Genetic diversity values in some crater lakes strikingly contrast their very recent origin (according to volcanic activity reports, ; INETER, http://www.ineter.gob.ni/), and young estimated demographic history. This is the case for crater lakes Xiloá and Masaya (Table 2; Figure 4), which also have relatively high number of fish species (Table 1). Some of this genetic variation possibly did not evolve in situ in these lakes, due to the recency of their multiple colonization(s) (see also Figure 5). These two lakes could have been temporarily connected to the large lakes, when they would have acquired a large portion of the source fauna's genetic diversity (including diverse Midas cichlids), which would also explain the extensive faunal correspondence among these lakes crater lakes and the large Nicaraguan lakes. No data about physical connections exist for crater Lake Masaya, and geological and geographic evidence make this possibility rather unlikely, leaving the presence of this diversity (including polymorphic and polychromatic Midas cichlid species) unresolved. Unfortunately, crater Lake Masaya is highly polluted, since the city of Masaya dumps its waste and waste water untreated into it, severely hampering detailed study of its fauna due to health concerns. Geological reports confirm that crater Lake Xiloá was originally connected to Lake Managua  supporting our interpretation of the origin of its genetic diversity. These two lakes (Xiloá and Managua) separated when the water level dropped as Lake Nicaragua began to drain into the Atlantic Ocean through the San Juan river . The fossil record also indicates that the original fauna of Lake Xiloá was more diverse than it is nowadays . It is argued that the stringent physical conditions of this crater lake (very high concentration of salts in the water) might have caused the disappearance of some species, as well as the evolution of local endemism . The high levels of polymorphism in the Midas cichlids of this crater lake suggests that in situ diversification might have taken place in the lake during its short history independent from Lake Managua . This study demonstrate all Midas cichlids from crater Lake Xiloá are genetically more similar to each other than to any other fish in the area (Figure 2; see also ).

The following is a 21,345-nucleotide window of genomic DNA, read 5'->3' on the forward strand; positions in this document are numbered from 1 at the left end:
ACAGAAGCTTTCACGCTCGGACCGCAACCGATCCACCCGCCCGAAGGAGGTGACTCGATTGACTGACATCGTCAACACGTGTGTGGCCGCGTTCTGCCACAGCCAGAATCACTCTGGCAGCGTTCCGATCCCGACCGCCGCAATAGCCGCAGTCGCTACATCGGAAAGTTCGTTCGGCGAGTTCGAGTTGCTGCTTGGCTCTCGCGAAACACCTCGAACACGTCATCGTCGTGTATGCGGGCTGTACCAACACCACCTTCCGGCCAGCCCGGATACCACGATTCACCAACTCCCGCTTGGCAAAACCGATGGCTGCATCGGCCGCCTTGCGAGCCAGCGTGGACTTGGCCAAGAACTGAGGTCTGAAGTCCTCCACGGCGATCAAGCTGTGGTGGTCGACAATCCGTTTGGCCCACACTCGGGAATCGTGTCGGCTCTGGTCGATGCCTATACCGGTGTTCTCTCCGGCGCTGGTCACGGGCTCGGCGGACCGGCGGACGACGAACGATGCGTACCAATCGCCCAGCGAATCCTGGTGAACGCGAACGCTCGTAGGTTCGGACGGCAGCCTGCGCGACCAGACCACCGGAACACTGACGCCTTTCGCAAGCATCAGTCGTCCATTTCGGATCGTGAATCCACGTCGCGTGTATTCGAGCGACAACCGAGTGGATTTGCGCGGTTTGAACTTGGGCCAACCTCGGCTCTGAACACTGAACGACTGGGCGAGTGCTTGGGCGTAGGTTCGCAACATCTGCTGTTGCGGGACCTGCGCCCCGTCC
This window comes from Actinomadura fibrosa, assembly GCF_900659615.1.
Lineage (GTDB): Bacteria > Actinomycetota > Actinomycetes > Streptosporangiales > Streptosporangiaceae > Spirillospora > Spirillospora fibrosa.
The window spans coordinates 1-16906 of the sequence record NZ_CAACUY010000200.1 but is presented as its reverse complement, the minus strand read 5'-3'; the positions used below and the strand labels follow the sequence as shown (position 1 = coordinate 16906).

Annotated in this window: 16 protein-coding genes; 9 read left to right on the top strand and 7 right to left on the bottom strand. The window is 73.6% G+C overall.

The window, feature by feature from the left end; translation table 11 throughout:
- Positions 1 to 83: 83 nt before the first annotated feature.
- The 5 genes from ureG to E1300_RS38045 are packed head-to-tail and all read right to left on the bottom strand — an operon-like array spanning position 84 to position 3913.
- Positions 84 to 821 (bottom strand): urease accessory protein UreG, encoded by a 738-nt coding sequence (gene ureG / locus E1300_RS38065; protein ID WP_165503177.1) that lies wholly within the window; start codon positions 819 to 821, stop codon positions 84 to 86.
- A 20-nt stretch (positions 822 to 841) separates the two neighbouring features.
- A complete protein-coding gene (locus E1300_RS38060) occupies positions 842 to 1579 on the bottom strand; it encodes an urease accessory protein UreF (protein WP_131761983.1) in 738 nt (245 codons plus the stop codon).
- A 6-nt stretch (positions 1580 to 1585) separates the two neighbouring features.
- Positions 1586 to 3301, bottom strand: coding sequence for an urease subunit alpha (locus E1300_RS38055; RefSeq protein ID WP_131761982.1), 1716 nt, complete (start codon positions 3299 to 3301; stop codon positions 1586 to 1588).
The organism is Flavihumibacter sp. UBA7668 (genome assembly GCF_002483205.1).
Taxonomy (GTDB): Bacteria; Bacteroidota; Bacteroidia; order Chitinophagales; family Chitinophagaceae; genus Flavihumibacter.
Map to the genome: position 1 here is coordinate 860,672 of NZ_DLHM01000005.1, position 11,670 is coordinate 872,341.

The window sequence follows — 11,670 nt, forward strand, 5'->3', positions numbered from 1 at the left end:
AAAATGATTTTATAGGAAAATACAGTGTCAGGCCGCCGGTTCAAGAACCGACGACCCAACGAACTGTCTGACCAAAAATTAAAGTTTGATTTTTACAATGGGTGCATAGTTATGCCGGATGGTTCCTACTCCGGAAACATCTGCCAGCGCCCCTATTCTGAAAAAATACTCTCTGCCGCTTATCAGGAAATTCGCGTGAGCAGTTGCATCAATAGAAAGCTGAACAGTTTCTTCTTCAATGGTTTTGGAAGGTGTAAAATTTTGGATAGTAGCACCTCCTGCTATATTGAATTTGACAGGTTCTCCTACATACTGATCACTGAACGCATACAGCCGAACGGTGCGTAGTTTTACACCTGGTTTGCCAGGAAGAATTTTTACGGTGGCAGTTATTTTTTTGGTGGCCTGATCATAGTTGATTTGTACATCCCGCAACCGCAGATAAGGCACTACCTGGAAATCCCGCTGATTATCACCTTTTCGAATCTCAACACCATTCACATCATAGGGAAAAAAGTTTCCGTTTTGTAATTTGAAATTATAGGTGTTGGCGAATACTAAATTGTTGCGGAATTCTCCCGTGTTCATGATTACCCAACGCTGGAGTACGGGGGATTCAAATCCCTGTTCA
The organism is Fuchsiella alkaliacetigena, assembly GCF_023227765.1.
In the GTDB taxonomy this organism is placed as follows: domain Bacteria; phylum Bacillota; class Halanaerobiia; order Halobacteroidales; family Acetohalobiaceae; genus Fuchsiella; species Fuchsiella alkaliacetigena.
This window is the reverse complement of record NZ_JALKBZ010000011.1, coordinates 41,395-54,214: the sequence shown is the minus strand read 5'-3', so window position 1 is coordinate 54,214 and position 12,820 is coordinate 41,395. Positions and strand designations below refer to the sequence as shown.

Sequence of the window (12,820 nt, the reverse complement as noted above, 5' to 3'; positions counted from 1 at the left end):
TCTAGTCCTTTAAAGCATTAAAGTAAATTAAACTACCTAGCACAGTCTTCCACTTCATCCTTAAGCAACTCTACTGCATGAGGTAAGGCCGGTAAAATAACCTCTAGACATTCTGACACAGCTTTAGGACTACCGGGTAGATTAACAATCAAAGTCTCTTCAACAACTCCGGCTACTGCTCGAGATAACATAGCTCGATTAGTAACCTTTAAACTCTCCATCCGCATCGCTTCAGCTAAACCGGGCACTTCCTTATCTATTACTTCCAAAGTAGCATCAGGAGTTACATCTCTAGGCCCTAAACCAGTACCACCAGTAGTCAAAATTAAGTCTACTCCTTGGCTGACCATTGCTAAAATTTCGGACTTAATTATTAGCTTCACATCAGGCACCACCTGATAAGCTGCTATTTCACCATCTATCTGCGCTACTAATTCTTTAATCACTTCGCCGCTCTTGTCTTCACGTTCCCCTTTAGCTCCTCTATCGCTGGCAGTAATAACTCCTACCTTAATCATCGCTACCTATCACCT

Both crater lakes Asososca Managua and Apoyeque have a signature typical of small and genetically homogeneous colonizations, since all mtDNA haplotypes are connected to each other by single mutations, and the amount of genetic diversity is muted. Alternatively, those populations might have experienced a bottleneck due to volcanic activity after colonization. The time since their colonization is estimated to be particularly short (especially crater Lake Apoyeque was probably colonized in historic times; ) which is reflected in very small overall distances between haplotypes. The age of the present day populations in both lakes could be much younger than 10,000 or in the case of Apoyeque even only 1000 years. Geological data report the last eruption of Volcano Apoyeque < 2,000 years ago (INETER, http://www.ineter.gob.ni/; ). Periodic fish kills are reported to occur still today for some of the crater lakes due to remaining volcanic activity, and the Apoyeque crater has even been reported to have been active in historic times, less than 150 years ago. Remarkably, despite its very recent origin, the crater Lake Apoyeque contains a polymorphic Midas Cichlid population, with normal and thick-lipped forms [78, 79], The colonization of these two lakes could have been caused by exceptional natural phenomena, such as a hurricane or a tropical storm that could have resulted in fish rains. However, it has been speculated that indigenous human populations might have stocked some of the crater lakes with fishes as well . It should be noted, however, that the genetic signatures of the lakes argue against this possibility (multiple human stockings at least) since most of the crater lakes appear to be both monophyletic and show unique population expansion signals.